Jargon, field-specific language. Whatever you want to call it. Do you like it? Find it useful? Does it scare you?
I find it fascinating how words can mean so many different things in different industries.
Take the word ‘proof’.
In editing, a ‘proof’ is the page which is checked for errors prior to publishing.
In the drinks industry, it’s the strength of the spirit.
It can also be the process of making something waterproof.
And, then there’s ‘finding proof’ – testing, looking, discovering.
In education there’s a rich seam of jargon. It goes in and out of fashion, but over the years we’ve had:
G and T
SLT / SMT
The list goes on – we certainly love our acronyms.
So what are the benefits?
Speeds things up.
Keeps things on a need-to-know basis.
The issue with that?
For a newbie, it can be like a foreign language.
Deciding to take the plunge in my mid 30s to begin re-training, I was faced with having to learn the language of editing.
You’d think there’d be a lot of crossover with the language I’d been using in English teaching… Not so much.
This has all been new to me. And I’ve absolutely loved learning it. Favourite new knowledge? Has to be the difference between Em and En dashes. I love knowing this stuff!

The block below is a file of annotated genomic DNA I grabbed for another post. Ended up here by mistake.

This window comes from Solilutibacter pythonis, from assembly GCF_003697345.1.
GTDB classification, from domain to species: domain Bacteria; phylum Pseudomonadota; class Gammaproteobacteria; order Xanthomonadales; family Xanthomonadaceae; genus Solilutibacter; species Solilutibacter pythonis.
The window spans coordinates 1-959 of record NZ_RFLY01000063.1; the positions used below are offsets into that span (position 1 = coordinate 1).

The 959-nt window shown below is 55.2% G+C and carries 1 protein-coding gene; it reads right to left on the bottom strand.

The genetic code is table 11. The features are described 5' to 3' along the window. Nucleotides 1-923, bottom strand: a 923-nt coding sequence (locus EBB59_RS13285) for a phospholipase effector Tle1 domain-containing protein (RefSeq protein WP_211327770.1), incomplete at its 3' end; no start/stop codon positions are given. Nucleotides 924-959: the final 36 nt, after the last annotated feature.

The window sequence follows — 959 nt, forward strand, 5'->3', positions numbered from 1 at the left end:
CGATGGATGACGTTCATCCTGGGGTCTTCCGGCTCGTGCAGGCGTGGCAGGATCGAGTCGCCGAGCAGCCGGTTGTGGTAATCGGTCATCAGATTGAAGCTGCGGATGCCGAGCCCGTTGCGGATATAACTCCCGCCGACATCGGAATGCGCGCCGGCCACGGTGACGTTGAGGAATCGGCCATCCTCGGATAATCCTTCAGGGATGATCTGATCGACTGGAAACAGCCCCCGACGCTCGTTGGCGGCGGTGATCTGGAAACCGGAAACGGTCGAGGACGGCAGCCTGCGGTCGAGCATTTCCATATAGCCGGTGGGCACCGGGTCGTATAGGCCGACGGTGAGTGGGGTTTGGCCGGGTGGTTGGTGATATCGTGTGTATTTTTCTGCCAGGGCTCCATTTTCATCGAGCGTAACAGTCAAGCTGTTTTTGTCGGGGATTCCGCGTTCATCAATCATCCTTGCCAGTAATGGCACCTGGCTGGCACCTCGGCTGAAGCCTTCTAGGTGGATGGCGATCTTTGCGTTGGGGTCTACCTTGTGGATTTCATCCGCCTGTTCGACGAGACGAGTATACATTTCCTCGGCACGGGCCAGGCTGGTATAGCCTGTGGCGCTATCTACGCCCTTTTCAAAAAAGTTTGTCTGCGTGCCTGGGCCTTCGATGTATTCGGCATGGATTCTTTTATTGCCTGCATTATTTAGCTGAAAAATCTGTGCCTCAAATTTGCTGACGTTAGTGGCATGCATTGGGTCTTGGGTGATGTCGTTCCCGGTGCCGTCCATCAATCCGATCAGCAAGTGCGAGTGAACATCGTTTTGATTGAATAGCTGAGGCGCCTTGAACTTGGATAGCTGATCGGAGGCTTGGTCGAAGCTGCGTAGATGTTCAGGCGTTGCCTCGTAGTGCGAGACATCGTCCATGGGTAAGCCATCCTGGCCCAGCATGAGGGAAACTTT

For anyone in the same position – face the fear! Often all it takes is a quick Google and you’ll be well on your way to cracking the code. Ask people, too. They may not even realise that the words they’ve been using are jargon – they’re so used to them. Just stop them and say ‘I’m sorry, what does that word mean?’ Most people will be pleased to help you out.
So, let me extend this promise to you: if there is any jargon on my website that I’ve unwittingly used and it means nothing to you, just ask! There’s no such thing as a stupid question. I ask them all the time!